The Department of Education (DepEd) and the Philippine National Police (PNP) declared Monday’s opening of classes as “smooth and orderly,” but the exodus of students from private to public schools swelled school rosters, triggering confusion among parents and school officials alike.
Jesus Mateo, DepEd assistant secretary for Planning, said the first day of classes went smoothly in general despite the perennial complaints mostly from parents.
Mateo singled out the Corazon Aquino Elementary School in Quezon City as one of the schools that reported problems in enrollment and overcrowding.
“As we speak right now, the other DepEd officials and employees are monitoring situations from the field,” Mateo told a press briefing.
According to him, the department’s Oplan Balik Eskuwela worked well. The biggest concern reported to the DepEd’s command center was students transferring from private to public schools.
Luz Almeda, director of the National Capital Region (NCR), said among the schools that reported congestion were those in the cities of Las Piñas, Caloocan, Mandaluyong, Malabon and Quezon.
The problems were mainly due to late enrollment, Almeda said.
“Based on our monitoring, overcrowding only happened in about five percent of the total number of public schools in Metro Manila,” she said.
For this school year, Almeda said triple shifting is no longer a problem.
“Bagama’t may 12 elementary schools and 21 secondary schools ang may problema pa sa overcrowding at ito yung may 55 na estudyante per class,” Almeda said after doing the round of schools in Metro Manila on Monday.
She visited the Commonwealth Elementary School (ES), Benigno Aquino ES, Rosa Susano ES and Quirino ES—all in Quezon City and Navotas High School, where student overpopulation has long been prevalent.
Last school year, there was overcrowding in 776 schools nationwide.
Contrary to earlier information released by DepEd that 80 percent of the 20.8 million students expected to enroll this year registered in January, it was gathered that only about 11 million actually took advantage of early registration.
According to Mateo, 978,000 out of the 1.7 million kinder students expected to enroll this year have been pre-registered; 6.8 million out of the 13 million elementary students and 3 million out of the 5 million high school students did the same.
Mateo said the surge of late enrollees was the biggest problem that public schools encountered on Monday.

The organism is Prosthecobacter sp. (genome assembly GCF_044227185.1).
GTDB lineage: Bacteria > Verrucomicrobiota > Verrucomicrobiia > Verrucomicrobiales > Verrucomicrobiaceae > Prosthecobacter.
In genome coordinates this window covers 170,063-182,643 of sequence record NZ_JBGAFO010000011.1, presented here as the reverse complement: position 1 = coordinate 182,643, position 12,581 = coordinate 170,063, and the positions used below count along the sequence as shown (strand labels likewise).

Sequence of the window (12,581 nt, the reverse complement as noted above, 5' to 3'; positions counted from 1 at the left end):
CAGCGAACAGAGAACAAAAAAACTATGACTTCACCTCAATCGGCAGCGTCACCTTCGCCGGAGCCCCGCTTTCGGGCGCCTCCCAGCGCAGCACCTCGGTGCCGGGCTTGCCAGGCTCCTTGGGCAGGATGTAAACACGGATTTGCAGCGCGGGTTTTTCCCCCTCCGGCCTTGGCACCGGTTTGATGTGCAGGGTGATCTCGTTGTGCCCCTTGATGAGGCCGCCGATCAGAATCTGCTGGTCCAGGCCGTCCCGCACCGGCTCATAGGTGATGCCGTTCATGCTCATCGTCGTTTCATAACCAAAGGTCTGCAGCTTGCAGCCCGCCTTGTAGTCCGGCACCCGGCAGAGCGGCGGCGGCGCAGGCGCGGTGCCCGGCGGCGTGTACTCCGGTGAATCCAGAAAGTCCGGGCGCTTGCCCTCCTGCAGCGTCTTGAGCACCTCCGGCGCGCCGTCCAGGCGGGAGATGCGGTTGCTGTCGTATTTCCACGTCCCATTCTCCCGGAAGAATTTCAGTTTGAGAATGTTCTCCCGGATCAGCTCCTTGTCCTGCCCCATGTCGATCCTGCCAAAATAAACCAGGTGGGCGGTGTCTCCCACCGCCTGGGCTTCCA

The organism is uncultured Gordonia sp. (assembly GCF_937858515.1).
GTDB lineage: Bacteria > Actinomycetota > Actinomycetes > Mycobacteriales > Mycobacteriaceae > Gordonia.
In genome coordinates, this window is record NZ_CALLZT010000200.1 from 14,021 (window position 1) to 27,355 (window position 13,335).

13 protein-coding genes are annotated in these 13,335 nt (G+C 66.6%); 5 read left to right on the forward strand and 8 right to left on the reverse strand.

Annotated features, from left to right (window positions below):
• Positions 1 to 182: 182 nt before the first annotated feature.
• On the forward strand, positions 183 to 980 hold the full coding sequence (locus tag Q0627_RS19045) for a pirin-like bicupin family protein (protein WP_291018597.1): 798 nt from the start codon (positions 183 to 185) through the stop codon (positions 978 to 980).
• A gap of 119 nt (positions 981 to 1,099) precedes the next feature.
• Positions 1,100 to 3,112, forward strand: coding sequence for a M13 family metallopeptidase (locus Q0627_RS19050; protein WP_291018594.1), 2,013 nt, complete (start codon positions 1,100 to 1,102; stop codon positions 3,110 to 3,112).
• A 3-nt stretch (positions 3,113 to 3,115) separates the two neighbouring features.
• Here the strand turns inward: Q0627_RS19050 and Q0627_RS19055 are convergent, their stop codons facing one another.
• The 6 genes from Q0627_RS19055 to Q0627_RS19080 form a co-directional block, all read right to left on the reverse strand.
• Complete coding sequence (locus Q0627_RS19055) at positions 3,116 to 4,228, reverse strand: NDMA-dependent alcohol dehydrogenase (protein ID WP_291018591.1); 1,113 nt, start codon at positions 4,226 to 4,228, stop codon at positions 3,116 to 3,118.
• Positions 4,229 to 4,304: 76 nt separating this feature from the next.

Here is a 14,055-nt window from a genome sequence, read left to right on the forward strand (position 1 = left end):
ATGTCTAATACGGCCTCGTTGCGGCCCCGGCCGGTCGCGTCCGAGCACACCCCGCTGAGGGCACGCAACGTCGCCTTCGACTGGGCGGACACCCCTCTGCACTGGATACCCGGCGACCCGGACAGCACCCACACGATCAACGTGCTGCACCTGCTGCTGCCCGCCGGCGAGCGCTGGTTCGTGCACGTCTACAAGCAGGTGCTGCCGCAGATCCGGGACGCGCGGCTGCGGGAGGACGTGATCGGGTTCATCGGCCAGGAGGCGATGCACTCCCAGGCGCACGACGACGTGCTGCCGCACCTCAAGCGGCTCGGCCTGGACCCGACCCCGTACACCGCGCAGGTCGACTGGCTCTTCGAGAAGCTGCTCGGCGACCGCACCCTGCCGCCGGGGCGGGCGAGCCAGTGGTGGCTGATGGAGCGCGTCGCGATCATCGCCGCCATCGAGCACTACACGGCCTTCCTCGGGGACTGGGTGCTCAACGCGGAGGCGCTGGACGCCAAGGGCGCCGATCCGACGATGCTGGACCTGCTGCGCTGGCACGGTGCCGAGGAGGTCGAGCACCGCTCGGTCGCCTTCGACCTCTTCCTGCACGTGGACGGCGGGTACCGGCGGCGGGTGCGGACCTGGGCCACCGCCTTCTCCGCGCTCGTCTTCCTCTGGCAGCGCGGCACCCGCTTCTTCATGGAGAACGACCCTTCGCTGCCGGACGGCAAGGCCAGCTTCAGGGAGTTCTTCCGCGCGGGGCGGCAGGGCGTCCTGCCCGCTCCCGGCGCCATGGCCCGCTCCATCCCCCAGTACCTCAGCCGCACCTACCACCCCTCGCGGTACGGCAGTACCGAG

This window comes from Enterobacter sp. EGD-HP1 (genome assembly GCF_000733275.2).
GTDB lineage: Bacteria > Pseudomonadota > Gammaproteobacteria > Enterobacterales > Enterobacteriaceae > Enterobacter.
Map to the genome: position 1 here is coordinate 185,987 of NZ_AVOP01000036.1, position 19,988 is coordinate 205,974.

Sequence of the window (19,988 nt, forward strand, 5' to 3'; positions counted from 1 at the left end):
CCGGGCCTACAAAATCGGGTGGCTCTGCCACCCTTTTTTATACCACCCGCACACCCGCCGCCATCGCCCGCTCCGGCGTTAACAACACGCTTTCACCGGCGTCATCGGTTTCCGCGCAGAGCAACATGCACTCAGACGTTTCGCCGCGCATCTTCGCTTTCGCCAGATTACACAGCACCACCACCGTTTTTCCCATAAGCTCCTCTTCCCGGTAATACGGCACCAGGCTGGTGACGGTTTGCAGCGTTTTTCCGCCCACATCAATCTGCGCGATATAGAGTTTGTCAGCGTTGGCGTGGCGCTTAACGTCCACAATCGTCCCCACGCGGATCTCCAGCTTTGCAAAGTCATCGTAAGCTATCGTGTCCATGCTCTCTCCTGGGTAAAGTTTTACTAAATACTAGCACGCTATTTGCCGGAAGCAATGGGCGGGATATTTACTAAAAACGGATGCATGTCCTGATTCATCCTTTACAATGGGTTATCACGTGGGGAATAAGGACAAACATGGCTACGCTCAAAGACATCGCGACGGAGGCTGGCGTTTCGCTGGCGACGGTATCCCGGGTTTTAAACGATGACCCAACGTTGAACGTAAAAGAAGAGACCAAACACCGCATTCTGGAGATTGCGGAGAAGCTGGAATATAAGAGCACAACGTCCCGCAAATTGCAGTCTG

“Late enrollees greatly contribute to overcrowding in classrooms especially in highly-populated cities because the resources will not be allocated properly,” he said.
The education official also said they will accept late enrollees but they will not be given priority.
“We will still accommodate the late enrollees but we can’t guarantee that they will be accepted in the school where they enrolled,” Mateo explained.
Because of the new enrollees, the DepEd official said class sizes in public schools were bigger than the standard teacher-student ratio of 1:25 for kinder and 1:45 for elementary and secondary.
“We are expecting an overflow of students particularly in urban areas with the ratio of 1:58,” Mateo said.
In school year 2011-2012, the ratio was 1:37 in the elementary level and 1:36 in high school, Mateo said. He stressed that “this ratio will be lessened because of the newly-hired and created teacher items.”
“If only all parents participated in the early registration last January, we could have been better prepared for the school opening, especially in resources,” he said.
But the education department said there will be “zero backlog” in education resources despite reports of overcrowded schools and teacher shortages.
Figures from the DepEd also showed that 33,974 classrooms were built with funds not only from the government but also from the private sector.
Of this number, 19,659 one-storey school buildings will be turned over this month.
Mateo said additional 20,498 classrooms are still under procurement.
“This would bring the total to 71,123 by the end of the year which would fully address the classroom shortage based on the 2010 backlog which stood at 66,800,” he said.